It was probably the first time in all my experience in the education system that I’ve witnessed a classroom full of people as equally terrified as each other. What that meant, though, was that everyone was shown respect, care, patience, and support as we took our turns. Because most of us know that it’s more than just a fear of public speaking.

For many Māori, the fear of trying to speak our reo and making a mistake is crippling. I have more memories than I’d care to dredge up of people throughout my life laughing at me and saying, “I’m more Māori than you are!” because I mispronounced something, or didn’t know the answer to a question, or because they happened to know a bit more than I did on a particular subject.

It’s a fear of getting it wrong, but it’s also fear of proving all those people right — that maybe I’m actually not Māori enough and maybe coming here was a massive mistake. It’s the fear of letting down not just myself, not just my whānau, but my tūpuna and the generations to come.

For at least one fellow learner, it was their first time publicly claiming their Māoritanga and introducing themselves through their whakapapa as Māori. Delving into whakapapa is often a painful experience for people who have lost that connection.

Many of us have had to specifically go out and seek answers for ourselves and are still on that journey. For some, it brings up uncomfortable issues of absenteeism, loss, and grief.

Introducing yourself in te ao Māori is never just about saying: “Hi, I’m Siena and I live in Te Puke and I write stories for a living.”

It’s: “Hi, I come from this line of ancestors who came from this whenua and this iwi. These are the people who birthed me, raised me, made me who I am. This is all the history I carry with me to stand in front of you today, and I will lay it all out bare for you to analyse.”

So, yeah. It’s bloody hard. But that’s what I love the most about the full-immersion haerenga.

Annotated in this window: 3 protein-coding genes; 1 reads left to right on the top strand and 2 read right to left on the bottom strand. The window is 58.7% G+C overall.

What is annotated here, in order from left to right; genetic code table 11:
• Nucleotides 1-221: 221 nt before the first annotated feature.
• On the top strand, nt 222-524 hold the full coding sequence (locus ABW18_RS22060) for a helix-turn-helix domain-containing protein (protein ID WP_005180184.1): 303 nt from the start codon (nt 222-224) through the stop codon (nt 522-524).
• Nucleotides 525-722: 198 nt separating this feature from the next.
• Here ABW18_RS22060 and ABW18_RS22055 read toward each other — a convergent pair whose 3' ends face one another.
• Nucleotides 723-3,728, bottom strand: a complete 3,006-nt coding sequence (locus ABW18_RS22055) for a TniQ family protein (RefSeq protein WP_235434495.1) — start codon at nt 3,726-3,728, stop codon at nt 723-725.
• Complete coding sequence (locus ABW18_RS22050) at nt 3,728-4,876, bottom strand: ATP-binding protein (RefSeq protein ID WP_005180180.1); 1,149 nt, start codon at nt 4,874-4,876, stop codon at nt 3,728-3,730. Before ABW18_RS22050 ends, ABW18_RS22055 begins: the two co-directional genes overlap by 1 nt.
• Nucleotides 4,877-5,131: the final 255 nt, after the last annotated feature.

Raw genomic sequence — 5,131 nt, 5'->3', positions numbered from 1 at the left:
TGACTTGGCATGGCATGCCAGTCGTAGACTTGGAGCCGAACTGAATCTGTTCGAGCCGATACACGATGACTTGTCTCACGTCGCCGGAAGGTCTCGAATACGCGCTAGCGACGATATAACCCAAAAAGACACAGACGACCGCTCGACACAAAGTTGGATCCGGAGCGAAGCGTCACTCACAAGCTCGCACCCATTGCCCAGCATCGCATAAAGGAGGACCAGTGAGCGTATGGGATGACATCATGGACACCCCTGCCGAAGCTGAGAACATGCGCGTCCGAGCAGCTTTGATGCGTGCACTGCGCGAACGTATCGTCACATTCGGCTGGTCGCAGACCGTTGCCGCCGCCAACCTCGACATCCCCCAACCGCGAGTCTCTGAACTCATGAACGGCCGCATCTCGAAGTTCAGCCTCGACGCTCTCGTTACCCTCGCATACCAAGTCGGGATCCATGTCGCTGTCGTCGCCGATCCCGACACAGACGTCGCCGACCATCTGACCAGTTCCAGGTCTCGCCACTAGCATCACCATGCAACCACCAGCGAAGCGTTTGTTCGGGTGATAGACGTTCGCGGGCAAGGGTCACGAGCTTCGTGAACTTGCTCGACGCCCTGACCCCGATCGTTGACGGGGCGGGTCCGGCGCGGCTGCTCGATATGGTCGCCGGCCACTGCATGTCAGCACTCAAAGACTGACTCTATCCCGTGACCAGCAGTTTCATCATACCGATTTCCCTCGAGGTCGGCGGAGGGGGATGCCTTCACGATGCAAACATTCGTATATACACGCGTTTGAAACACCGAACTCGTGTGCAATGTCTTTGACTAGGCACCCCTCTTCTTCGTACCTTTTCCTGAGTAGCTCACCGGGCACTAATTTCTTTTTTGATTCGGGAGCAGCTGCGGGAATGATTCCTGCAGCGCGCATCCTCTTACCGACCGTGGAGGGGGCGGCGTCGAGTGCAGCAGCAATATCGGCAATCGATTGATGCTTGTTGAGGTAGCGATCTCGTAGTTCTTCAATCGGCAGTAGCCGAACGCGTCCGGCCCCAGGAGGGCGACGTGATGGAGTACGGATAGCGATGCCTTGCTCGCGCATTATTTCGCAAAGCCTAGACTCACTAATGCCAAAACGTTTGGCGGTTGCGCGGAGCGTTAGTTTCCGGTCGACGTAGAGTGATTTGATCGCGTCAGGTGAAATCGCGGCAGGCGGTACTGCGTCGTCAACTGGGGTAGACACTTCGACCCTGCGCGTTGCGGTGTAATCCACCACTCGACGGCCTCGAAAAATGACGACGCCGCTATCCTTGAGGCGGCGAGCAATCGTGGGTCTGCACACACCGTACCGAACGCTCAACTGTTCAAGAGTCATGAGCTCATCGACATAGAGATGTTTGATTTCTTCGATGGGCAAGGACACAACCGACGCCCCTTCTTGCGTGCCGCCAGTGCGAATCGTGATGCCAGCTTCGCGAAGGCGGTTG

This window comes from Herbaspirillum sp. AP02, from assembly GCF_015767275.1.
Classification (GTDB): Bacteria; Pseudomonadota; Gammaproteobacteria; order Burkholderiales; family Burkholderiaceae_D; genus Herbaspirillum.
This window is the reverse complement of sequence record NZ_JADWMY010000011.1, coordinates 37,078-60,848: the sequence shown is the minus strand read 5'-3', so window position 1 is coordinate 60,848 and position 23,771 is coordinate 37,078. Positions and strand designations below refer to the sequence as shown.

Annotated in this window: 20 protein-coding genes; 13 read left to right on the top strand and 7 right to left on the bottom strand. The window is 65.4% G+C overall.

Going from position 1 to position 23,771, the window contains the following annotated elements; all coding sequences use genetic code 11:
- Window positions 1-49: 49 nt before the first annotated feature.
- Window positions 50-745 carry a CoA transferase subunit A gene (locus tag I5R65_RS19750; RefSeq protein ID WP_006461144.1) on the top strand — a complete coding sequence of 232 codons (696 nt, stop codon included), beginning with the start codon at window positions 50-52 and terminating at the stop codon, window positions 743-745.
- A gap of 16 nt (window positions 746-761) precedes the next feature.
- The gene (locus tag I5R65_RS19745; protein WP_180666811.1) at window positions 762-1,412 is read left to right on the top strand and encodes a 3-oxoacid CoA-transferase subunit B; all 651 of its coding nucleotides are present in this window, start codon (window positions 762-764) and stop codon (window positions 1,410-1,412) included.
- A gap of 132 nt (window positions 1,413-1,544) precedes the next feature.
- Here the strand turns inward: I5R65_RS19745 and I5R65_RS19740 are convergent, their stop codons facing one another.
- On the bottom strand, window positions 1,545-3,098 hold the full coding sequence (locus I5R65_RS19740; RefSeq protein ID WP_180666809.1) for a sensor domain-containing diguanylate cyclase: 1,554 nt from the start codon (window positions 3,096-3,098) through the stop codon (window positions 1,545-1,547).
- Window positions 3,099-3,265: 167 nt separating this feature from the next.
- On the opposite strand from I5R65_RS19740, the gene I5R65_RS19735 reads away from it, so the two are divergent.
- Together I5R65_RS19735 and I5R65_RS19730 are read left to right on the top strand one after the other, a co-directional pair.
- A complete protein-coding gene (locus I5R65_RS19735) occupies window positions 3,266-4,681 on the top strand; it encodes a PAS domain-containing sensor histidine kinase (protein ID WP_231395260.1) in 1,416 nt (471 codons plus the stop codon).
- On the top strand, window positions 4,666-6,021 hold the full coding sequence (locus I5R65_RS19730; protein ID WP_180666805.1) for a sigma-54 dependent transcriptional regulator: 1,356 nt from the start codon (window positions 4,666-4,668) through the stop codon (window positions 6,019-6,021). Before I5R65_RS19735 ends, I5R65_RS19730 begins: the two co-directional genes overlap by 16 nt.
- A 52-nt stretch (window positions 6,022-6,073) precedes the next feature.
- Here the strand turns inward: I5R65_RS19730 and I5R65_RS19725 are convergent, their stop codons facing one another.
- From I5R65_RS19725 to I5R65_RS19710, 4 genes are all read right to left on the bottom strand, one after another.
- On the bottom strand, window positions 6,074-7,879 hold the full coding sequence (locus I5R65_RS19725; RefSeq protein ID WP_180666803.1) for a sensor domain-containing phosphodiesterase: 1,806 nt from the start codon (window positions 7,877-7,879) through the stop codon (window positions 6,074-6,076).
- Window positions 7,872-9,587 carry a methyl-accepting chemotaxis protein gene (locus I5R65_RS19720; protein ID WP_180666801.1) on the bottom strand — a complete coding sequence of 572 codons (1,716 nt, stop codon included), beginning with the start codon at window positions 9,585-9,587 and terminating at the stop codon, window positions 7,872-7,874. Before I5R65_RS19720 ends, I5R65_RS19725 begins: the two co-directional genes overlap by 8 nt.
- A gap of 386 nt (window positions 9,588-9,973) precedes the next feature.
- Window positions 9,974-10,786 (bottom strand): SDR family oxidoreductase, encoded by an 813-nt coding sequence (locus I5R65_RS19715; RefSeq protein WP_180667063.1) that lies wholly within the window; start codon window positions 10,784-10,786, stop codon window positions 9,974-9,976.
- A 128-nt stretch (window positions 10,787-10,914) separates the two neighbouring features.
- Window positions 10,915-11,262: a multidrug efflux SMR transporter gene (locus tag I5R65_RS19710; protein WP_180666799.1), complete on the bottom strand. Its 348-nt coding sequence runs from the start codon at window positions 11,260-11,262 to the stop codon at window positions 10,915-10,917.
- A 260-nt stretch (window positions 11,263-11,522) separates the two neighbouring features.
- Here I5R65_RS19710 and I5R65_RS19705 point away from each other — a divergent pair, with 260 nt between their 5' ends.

You don’t just learn what you need to know to go through the motions. You learn why you say the things you do in the ways you do, why it matters, and what it tells people about you.

And in among that learning, you have games, you have whakawhanaungatanga, you have a ton of jokes and laughter, you have chats about everything from colonisation and ignorance to decolonising sex, gender, and the menstrual cycle.

You start every day with karakia and waiata, have karakia before every meal and before you go home at the end of the day. You spend your evenings practising kapa haka, listening to Māori podcasts and trying to understand Te Karere. You find yourself automatically speaking Māori out in te ao Pākehā and, in turn, automatically translating yourself rather than silencing yourself like you would’ve before.

Someone said to me the other day: “You’re even talking differently.” And I had to explain — to her, and to myself — that it was because I’d finally joined an environment where I didn’t have to use my Pākehā voice for the first time in my life and that this is the way I should sound.

This is how I would sound when I’d come home for a couple of weeks on holiday and my Pākehā voice fell away — before it slipped back into place on my return to Tāmaki Makaurau.

That, ultimately, is what full-immersion reo learning does. It teaches you who you really are.


Siena Yates (Te Rarawa, Te Aupōuri, and Ngāti Kuri) is a journalist who was born in Morrinsville and grew up in Te Puke in the Bay of Plenty, where she’s now doing Waikato University’s Te Tohu Paetahi programme. Siena has worked for Stuff, the New Zealand Herald and WOMAN magazine.

© E-Tangata, 2022